The Ministry of Education has made a commitment to play an active role in the expansion drive of the University of Ghana Medical School (UGMS).
The move, according to the Ministry, would positively affect the school’s ability to increase its intake, improve the doctor-to-patient ratio and help achieve the Sustainable Development Goal 3 (SDG-3).
The Ministry made the commitment at the 60th-anniversary celebration of the UGMS in Accra on Wednesday.
The week-long event on the theme, “Building on 60 years of quality medical education: The role of Technology,” would be climaxed with an address by the President, Nana Addo Dankwa Akufo-Addo.
Launching the event, the sector Minister, Dr Yaw Osei Adutwum, in a speech read on his behalf recognised efforts by the school in establishing the Kwame Nkrumah University of Science and TechnologySchool of Medicine & Dentistry, University for Development Studies School of Medicine and Health Sciences and Allied Health Sciences though it had challenges.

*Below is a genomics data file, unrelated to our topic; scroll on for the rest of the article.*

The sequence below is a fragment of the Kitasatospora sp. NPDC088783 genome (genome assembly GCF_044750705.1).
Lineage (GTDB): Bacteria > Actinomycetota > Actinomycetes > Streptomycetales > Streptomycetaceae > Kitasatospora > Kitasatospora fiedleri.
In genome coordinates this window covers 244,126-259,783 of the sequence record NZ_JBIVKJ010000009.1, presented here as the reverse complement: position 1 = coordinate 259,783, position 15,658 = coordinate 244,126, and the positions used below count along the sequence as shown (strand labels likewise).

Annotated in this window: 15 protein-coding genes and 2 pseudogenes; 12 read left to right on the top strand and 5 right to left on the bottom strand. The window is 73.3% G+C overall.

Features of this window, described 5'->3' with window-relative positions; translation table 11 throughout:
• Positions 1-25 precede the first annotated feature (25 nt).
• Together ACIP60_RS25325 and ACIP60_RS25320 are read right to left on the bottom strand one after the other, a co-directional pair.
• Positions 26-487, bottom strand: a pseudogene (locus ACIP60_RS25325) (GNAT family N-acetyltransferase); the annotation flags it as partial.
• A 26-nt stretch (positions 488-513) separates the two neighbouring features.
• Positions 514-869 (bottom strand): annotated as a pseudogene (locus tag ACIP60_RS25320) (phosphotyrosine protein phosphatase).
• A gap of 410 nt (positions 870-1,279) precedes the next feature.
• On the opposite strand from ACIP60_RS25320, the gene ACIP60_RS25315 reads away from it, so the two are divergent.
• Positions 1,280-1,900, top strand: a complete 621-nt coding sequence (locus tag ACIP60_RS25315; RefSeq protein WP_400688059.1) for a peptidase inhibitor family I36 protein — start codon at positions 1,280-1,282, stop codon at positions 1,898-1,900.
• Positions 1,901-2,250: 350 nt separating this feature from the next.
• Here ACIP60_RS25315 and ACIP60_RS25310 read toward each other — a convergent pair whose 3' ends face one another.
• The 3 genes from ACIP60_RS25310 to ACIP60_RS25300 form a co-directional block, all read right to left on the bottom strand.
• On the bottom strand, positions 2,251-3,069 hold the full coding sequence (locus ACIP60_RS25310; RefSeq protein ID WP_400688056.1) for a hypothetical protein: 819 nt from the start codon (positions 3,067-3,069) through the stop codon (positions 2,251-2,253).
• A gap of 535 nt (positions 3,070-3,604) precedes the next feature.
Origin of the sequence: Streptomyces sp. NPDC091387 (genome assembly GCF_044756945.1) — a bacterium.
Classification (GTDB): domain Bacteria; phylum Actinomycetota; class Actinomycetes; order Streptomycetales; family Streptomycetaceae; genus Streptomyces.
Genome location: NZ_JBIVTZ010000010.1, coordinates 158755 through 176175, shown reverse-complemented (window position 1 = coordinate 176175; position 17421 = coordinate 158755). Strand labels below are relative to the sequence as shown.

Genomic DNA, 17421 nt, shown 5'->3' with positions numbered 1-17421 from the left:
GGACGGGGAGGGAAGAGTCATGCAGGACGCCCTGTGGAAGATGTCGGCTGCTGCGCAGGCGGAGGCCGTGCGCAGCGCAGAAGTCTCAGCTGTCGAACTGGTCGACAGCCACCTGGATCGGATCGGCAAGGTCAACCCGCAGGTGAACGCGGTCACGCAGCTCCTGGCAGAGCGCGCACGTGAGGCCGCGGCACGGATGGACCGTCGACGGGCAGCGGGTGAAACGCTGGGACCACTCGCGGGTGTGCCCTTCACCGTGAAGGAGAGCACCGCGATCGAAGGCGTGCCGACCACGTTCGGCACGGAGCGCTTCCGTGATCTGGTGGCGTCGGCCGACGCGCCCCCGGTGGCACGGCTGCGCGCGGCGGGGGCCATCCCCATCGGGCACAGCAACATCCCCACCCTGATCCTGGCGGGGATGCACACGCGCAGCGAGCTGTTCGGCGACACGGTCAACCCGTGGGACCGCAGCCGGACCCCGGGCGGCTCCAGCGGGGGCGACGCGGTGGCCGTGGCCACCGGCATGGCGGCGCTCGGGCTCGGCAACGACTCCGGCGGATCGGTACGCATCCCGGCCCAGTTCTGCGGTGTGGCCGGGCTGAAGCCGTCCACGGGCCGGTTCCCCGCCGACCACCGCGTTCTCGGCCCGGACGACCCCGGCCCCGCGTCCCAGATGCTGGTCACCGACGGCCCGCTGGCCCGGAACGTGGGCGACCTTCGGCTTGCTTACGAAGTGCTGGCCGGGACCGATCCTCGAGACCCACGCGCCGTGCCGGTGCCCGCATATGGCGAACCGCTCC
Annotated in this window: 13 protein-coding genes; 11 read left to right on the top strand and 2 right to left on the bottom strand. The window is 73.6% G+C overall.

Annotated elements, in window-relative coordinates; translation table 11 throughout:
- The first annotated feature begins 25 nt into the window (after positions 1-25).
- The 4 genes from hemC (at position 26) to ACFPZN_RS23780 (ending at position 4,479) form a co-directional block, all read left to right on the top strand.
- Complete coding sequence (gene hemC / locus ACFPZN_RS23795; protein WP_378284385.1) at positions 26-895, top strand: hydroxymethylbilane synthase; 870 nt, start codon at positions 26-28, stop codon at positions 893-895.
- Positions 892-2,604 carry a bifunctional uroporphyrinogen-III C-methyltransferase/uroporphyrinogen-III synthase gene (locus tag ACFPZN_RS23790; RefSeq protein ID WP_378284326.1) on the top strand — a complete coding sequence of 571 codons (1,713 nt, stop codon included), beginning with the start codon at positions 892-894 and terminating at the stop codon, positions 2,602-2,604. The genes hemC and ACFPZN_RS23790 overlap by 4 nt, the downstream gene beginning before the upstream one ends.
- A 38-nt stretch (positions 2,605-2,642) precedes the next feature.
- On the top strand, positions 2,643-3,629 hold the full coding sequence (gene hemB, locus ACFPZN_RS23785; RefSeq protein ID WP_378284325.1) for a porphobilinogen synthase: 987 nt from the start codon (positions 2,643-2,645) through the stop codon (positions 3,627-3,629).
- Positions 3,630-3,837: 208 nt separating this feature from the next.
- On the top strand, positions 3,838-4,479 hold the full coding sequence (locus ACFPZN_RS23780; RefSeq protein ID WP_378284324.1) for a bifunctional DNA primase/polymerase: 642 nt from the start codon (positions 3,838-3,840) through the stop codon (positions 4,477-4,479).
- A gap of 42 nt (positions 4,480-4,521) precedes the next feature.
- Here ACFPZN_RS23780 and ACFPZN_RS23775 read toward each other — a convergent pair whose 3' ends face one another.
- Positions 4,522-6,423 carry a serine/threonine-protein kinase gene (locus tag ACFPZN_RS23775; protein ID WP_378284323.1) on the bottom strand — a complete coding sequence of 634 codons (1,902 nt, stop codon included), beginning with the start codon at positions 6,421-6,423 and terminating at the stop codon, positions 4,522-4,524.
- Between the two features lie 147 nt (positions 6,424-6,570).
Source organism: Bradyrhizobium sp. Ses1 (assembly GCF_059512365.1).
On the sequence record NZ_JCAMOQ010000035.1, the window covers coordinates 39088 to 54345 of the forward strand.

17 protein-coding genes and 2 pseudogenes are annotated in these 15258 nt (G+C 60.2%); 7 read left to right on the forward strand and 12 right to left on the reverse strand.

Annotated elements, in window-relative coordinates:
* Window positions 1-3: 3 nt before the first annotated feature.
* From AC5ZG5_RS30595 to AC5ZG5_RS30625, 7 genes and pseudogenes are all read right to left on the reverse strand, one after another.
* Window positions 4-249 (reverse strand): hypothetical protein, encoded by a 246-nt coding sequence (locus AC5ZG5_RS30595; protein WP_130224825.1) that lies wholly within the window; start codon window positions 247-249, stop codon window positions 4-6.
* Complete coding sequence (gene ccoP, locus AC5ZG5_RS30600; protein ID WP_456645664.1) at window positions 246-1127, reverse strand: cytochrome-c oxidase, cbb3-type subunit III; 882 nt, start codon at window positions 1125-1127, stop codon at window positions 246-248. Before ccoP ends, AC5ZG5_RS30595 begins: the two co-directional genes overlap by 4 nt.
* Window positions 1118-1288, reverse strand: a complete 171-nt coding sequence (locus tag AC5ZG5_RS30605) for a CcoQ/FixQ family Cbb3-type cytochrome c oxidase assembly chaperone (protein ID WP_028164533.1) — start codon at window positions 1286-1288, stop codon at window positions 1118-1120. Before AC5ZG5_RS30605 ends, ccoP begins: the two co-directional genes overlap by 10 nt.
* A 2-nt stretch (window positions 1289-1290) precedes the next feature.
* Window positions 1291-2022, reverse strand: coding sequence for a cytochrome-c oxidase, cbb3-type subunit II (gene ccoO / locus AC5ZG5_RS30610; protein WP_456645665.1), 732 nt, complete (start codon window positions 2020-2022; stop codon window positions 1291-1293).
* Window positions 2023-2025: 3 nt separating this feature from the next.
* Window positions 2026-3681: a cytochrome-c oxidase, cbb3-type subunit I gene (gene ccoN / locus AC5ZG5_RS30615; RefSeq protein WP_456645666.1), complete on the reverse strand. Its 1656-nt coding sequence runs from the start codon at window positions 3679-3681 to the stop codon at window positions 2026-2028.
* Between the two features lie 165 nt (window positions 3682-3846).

He said his outfit was reliably informed of the genuine concern of limited space since its establishment, saying “this has made it difficult to admit many Ghanaians who are both interested and qualify to study medicine and dentistry.”
“As a result, young people have to raise thousands of dollars to pursue their training in Europe, China and South America, when same resources can benefit the economy significantly,” he added.
Dr Adutwum said he was working with the Vice-President, Dr Mahamudu Bawumia, and other relevant stakeholders to provide laptops to students and faculties to widen students’ interest in studying medicine, while leveraging the technological revolution of the time.
Dr Kwaku Agyemang-Manu, Minister of Health, was of the view that medical practice had evolved from ancient times to modern day medical practice and that its role could not be underemphasised.
“In this exciting new future, real time partnerships and collaborations with centre of excellence around the globe will be crucial and so investment in IT infrastructure will be a massive game changer,” he said.
“The Ministry of Health is also leveraging on technology to improve our processes at agency levels, as well as our e-health project to be launched soon,” he added.
However, she paid glowing tribute to his predecessors who mooted the idea and the establishment of the school, and added that it was time for all alumni to support their alma mater.
BY BENEDICTA GYIMAAH FOLLEY